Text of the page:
I’m single and I have rented a chalet for this coming winter with four other friends who are couples, so five of us in total. The layout of the chalet includes two bedrooms and one pull out couch—one of the bedrooms has a queen bed, and both the other room and the pull out are doubles. We haven’t decided who is sleeping where yet, but when the topic came up the other day one of my friends said, Well obviously Jess (that’s me) will take the pull out. My question is—is that such an obvious assumption? We are splitting the cost five ways and all of the beds fit two. Are my couple friends any more entitled to their own room than I am?

You are certainly not the first person to get the short end of a chalet rental and a whole bunch of other things based on your single status. I have one friend who used to regale me with bachelorhood horror stories—being seated at the kids’ tables at weddings, permanent futon status, etc. At 38, he had never once been invited to a dinner party…until he got a serious girlfriend and—with her—a passport into that magical world of baked brie apps, stemless glassware and awkward chatter. 

Candace Bushnell, the creator of Sex and the City (who I once got to interview!!) experienced a comparable social downgrade after she split with her husband and found that suddenly the invites started to dry up: “Once you reach a certain age, people – at least other married people – are more comfortable with other married people. It’s a shorthand. It lets people assume they understand something about you and your life, whether they actually do or not. At this stage in my life, being single is my preference, but still, people think that deep down I want to meet someone or you just haven’t met the right person.” 

Note that I have no idea whether you are single by choice or single because you haven’t met the right person, or single because the so-called “right person” ended up being anything but. Nor do I have any idea re. the frequency of your dinner party invites. I’m just saying that your problem is not simply an issue of who sleeps where, but rather a symptom of deep-seated societal prejudices.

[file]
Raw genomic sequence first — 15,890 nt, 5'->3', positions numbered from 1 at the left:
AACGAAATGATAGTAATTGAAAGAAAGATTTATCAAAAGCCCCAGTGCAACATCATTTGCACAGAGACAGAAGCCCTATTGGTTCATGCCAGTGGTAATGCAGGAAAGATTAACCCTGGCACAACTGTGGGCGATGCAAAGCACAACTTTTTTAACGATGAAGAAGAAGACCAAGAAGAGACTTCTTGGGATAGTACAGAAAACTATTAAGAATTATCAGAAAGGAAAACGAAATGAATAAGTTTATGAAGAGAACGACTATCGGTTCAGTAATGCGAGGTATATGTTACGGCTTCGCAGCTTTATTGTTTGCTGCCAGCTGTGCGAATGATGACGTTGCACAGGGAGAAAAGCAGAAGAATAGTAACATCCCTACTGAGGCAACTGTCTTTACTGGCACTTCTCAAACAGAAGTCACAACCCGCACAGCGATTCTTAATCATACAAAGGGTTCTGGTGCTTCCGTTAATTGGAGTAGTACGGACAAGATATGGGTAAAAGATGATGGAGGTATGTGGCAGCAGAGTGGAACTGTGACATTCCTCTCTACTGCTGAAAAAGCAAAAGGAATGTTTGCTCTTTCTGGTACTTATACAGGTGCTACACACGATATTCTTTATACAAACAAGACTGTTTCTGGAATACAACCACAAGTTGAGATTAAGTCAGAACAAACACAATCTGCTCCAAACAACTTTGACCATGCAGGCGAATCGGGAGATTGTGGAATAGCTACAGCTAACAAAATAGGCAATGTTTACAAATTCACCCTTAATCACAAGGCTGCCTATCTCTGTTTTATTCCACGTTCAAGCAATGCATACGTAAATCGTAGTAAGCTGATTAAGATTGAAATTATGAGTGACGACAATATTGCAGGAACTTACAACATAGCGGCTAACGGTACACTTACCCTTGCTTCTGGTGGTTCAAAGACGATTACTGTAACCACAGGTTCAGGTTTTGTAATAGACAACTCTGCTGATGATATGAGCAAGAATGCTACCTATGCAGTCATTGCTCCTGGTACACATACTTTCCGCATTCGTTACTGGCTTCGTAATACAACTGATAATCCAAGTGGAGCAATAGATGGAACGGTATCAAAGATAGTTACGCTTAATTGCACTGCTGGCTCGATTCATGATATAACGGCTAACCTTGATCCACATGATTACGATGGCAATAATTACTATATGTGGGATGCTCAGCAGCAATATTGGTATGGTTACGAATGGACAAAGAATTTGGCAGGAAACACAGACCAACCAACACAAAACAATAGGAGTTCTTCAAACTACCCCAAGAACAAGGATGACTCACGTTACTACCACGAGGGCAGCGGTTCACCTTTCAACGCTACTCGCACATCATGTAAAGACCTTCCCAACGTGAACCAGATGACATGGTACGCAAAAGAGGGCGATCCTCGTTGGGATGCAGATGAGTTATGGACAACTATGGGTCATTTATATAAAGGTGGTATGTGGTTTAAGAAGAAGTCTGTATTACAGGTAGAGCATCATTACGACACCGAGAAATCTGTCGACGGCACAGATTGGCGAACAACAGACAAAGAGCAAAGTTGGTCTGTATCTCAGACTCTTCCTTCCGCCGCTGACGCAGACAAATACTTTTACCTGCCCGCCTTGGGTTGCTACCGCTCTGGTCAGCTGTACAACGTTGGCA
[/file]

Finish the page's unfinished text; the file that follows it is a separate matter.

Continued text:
Despite much progress with regards to the recognition of so-called “alternative lifestyles,” we still live in a nuclearcentric society that views singledom as, well, a second class #squadgoal. We idealize coupledom, we deify parenthood and we act like not viewing these things as the be all and end all means you haven’t got it all figured out yet. Again, this may be totally irrelevant to your sitch. Perhaps you are absolutely dying to walk down the aisle and have babies and experience the Bed Bath & Beyond stereotype IRL—you just don’t want to spend your winter relegated to the pull out because you haven’t got there yet. 

If that’s the case, thanks for indulging my Independent Woman rant (throw your hands up at me). Now let’s proceed to your particular problem.

I am glad you were specific with regards to the size of the beds. Because yes, couples often get better bed options in a group scenario, but often that’s because secondary sleeping surfaces (a couch, a flimsy air mattress, the bath tub) are better suited to one body. If this were about who was going to take the single bed vs. the double, I’d say you were out of luck, but that’s not it. 

When your friend says that the couples “obviously” get the bedrooms, what he or she is really saying is that as a duo, they are more deserving of privacy, a door to close, a place to keep their long johns after a long day’s ski. Or maybe it’s “obvious” because couples have sex and ideally, they don’t want to do it in the middle of the living room. This, however, is not your problem…unless you happen to be hanging in said living room at the time.  

As stated, you’re all paying equally and should all have equal standing. Maybe write an email telling your friends that since you are renting the place over a full season, you think it makes sense for everyone to take a turn on the pull out. Perhaps be explicit in making your point that all of the beds sleep two, and also be prepared to stand your ground. Rosa Parks didn’t accept the back of the bus and you will not accept that pull out. Your friends may very well be annoyed, but part of standing up for yourself is accepting that you don’t exist to accommodate other people.     

Alternatively you could really get into the whole 70s chalet vibe make it more of a musical beds/key party situation. After a night of stiff Harvey Wallbangers and smooth Steely Dan, sleeping arrangements may start to get a little more groovy.